John Degen, novelist and Executive Director of The Writers Union of Canada, recently engaged in a back-and-forth of the value of copyrights to creators. The discussion was precipitated by a question Degen had been asked on developments in Canadian copyright law. As described on The Writing Platform, “In Canada, a small tweak to copyright legislation resulted in a large loss of income for many writers when the principle of ‘fair dealing’ was extended to include education and interpreted by educational institutions to mean unlimited copying of relatively large portions of works.’ Degen summarized the importance of copyright to creative professionals as, “If you create it, you own it. If someone wants to use what you own, there needs to be a discussion.” He later elaborated on his point in a series of tweets, including one that compared an attack on copyright as a land grab.

This lead to a response from an academic in Finland, who asked whether copyright, as other legal concepts, should “develop and evolve” – a point of view that Degen describes as, “I’m not attacking your rights; I’m merely questioning whether or not they actually need to exist.” In the resulting Twitter exchange, Degen referenced the change in “fair dealing,” describing how a push by academics in Canada led to the elimination of collective licensing of written works for education, and resulting in a loss of income for writers. In the meantime, the price of the educational materials and tuition – ostensibly the reason for the law change – continued to rise. The result, Degen wrote, was “an attack on workers’ rights, creative livelihoods, on academic freedom, on students.”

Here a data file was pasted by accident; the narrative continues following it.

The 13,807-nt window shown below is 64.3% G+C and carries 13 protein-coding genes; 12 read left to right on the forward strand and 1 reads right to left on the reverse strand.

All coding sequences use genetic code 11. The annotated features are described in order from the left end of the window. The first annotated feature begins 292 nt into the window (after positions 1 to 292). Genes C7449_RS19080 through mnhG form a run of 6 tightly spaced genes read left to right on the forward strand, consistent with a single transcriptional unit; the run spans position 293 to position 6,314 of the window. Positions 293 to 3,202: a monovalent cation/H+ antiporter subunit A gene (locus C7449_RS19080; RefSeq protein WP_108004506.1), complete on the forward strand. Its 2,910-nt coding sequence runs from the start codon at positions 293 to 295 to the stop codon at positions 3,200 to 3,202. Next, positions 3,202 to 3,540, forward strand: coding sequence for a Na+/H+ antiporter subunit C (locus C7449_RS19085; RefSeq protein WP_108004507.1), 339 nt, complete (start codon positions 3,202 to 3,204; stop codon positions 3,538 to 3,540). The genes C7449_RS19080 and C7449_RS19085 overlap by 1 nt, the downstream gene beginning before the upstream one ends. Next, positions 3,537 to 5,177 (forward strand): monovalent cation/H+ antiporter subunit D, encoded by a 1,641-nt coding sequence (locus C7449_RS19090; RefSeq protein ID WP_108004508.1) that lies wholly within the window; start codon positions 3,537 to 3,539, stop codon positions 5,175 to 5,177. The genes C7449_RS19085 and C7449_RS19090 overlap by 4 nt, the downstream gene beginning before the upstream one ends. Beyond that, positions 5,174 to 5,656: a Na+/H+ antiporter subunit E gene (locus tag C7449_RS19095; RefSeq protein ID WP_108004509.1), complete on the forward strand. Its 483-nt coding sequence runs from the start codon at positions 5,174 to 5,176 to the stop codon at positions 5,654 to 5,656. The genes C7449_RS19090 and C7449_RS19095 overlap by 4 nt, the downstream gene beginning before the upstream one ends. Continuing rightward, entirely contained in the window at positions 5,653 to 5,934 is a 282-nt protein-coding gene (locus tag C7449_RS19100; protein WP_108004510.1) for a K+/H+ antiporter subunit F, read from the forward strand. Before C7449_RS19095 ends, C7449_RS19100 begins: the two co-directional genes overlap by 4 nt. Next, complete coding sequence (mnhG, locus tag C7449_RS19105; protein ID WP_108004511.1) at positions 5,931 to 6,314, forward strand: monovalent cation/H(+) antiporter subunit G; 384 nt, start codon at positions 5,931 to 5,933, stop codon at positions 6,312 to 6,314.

Degen’s full article can be read on his blog by going here.

Hashtag Campaign

Hashtag Campaign


Collectively, a hashtag campaign called “#PrayItForward took place last month to reach the churched and a base of more than two million followers worldwide. The idea was to connect with Christians seeking the grace of God and tailor a social media campaign to encourage individuals to respond with how they performed random acts of kindness through prayer within their communities. We wanted to create an online environment to share the prayers – devotions that are usually kept in silence – across the digital landscape helping people to see the goodness that is trending across the web.

Launched on Facebook, Twitter and Google Plus, the online community created a conversation that united individuals, who shared a common cause, to a global ministry reaching 12.4 million social media users. To date, the campaign has reached over 4 million people and has received more than 185,000 likes, shares and posts on Facebook and Twitter. Through a concerted effort, statistics from the social media campaign indicated that thousands of people from 171 countries responded to the prayer-themed content being generated from posts that expressed individual needs and prayer for others.

To read the rest of the artical go here:  Churches Are Hip in Keeping Up with Online Hashtag Campaigns